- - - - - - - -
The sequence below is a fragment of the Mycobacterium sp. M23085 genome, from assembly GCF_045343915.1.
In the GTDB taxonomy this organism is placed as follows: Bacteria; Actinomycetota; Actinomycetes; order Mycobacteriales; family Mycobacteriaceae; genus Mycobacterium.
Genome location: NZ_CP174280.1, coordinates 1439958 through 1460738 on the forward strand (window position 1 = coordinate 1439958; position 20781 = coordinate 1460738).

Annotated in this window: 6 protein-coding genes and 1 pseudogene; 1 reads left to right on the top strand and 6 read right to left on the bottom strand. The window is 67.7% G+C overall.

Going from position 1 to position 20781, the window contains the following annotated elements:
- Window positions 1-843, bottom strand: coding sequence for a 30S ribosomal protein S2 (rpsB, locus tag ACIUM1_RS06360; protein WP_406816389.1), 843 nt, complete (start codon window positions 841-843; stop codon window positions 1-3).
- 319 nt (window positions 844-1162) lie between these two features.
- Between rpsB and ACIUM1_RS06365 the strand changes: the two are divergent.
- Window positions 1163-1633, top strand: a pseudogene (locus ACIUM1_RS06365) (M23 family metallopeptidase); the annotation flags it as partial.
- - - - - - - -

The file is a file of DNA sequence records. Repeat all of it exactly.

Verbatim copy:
The sequence below is a fragment of the Mycobacterium sp. M23085 genome, from assembly GCF_045343915.1.
In the GTDB taxonomy this organism is placed as follows: Bacteria; Actinomycetota; Actinomycetes; order Mycobacteriales; family Mycobacteriaceae; genus Mycobacterium.
Genome location: NZ_CP174280.1, coordinates 1439958 through 1460738 on the forward strand (window position 1 = coordinate 1439958; position 20781 = coordinate 1460738).

Annotated in this window: 6 protein-coding genes and 1 pseudogene; 1 reads left to right on the top strand and 6 read right to left on the bottom strand. The window is 67.7% G+C overall.

Going from position 1 to position 20781, the window contains the following annotated elements:
- Window positions 1-843, bottom strand: coding sequence for a 30S ribosomal protein S2 (rpsB, locus tag ACIUM1_RS06360; protein WP_406816389.1), 843 nt, complete (start codon window positions 841-843; stop codon window positions 1-3).
- 319 nt (window positions 844-1162) lie between these two features.
- Between rpsB and ACIUM1_RS06365 the strand changes: the two are divergent.
- Window positions 1163-1633, top strand: a pseudogene (locus ACIUM1_RS06365) (M23 family metallopeptidase); the annotation flags it as partial.